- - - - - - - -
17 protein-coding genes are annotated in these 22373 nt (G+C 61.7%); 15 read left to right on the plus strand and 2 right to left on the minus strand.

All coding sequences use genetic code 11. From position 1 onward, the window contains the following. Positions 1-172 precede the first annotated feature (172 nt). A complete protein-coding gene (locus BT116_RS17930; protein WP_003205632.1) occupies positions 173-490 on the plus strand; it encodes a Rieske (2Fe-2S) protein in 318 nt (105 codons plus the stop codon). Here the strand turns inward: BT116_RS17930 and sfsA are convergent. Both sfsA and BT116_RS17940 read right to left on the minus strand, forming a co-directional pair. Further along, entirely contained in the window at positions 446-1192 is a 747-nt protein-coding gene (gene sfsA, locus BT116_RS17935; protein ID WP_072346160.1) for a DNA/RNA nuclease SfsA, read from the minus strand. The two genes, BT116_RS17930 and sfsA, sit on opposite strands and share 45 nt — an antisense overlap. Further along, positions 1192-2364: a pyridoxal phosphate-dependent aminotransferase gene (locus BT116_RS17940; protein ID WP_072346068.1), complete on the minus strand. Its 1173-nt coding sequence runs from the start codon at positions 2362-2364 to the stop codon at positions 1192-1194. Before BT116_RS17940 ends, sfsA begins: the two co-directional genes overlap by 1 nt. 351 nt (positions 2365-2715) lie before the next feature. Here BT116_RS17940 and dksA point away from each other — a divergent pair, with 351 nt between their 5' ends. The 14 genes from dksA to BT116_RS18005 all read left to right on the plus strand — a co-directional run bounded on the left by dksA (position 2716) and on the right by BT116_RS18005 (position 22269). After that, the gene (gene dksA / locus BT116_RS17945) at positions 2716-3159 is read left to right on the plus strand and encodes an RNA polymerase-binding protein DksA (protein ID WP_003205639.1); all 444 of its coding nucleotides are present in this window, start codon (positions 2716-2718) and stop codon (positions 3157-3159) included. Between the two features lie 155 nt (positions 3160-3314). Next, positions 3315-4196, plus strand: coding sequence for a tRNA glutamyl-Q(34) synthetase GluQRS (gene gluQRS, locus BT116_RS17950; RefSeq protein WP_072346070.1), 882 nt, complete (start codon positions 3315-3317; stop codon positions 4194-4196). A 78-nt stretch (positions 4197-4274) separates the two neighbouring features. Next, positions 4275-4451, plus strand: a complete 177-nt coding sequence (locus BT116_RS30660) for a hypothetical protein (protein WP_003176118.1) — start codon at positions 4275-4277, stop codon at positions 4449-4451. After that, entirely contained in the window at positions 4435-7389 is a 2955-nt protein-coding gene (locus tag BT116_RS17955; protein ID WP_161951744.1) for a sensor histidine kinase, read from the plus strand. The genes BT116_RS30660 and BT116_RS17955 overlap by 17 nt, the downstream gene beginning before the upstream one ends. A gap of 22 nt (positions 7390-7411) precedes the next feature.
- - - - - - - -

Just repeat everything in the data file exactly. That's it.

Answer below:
17 protein-coding genes are annotated in these 22373 nt (G+C 61.7%); 15 read left to right on the plus strand and 2 right to left on the minus strand.

All coding sequences use genetic code 11. From position 1 onward, the window contains the following. Positions 1-172 precede the first annotated feature (172 nt). A complete protein-coding gene (locus BT116_RS17930; protein WP_003205632.1) occupies positions 173-490 on the plus strand; it encodes a Rieske (2Fe-2S) protein in 318 nt (105 codons plus the stop codon). Here the strand turns inward: BT116_RS17930 and sfsA are convergent. Both sfsA and BT116_RS17940 read right to left on the minus strand, forming a co-directional pair. Further along, entirely contained in the window at positions 446-1192 is a 747-nt protein-coding gene (gene sfsA, locus BT116_RS17935; protein ID WP_072346160.1) for a DNA/RNA nuclease SfsA, read from the minus strand. The two genes, BT116_RS17930 and sfsA, sit on opposite strands and share 45 nt — an antisense overlap. Further along, positions 1192-2364: a pyridoxal phosphate-dependent aminotransferase gene (locus BT116_RS17940; protein ID WP_072346068.1), complete on the minus strand. Its 1173-nt coding sequence runs from the start codon at positions 2362-2364 to the stop codon at positions 1192-1194. Before BT116_RS17940 ends, sfsA begins: the two co-directional genes overlap by 1 nt. 351 nt (positions 2365-2715) lie before the next feature. Here BT116_RS17940 and dksA point away from each other — a divergent pair, with 351 nt between their 5' ends. The 14 genes from dksA to BT116_RS18005 all read left to right on the plus strand — a co-directional run bounded on the left by dksA (position 2716) and on the right by BT116_RS18005 (position 22269). After that, the gene (gene dksA / locus BT116_RS17945) at positions 2716-3159 is read left to right on the plus strand and encodes an RNA polymerase-binding protein DksA (protein ID WP_003205639.1); all 444 of its coding nucleotides are present in this window, start codon (positions 2716-2718) and stop codon (positions 3157-3159) included. Between the two features lie 155 nt (positions 3160-3314). Next, positions 3315-4196, plus strand: coding sequence for a tRNA glutamyl-Q(34) synthetase GluQRS (gene gluQRS, locus BT116_RS17950; RefSeq protein WP_072346070.1), 882 nt, complete (start codon positions 3315-3317; stop codon positions 4194-4196). A 78-nt stretch (positions 4197-4274) separates the two neighbouring features. Next, positions 4275-4451, plus strand: a complete 177-nt coding sequence (locus BT116_RS30660) for a hypothetical protein (protein WP_003176118.1) — start codon at positions 4275-4277, stop codon at positions 4449-4451. After that, entirely contained in the window at positions 4435-7389 is a 2955-nt protein-coding gene (locus tag BT116_RS17955; protein ID WP_161951744.1) for a sensor histidine kinase, read from the plus strand. The genes BT116_RS30660 and BT116_RS17955 overlap by 17 nt, the downstream gene beginning before the upstream one ends. A gap of 22 nt (positions 7390-7411) precedes the next feature.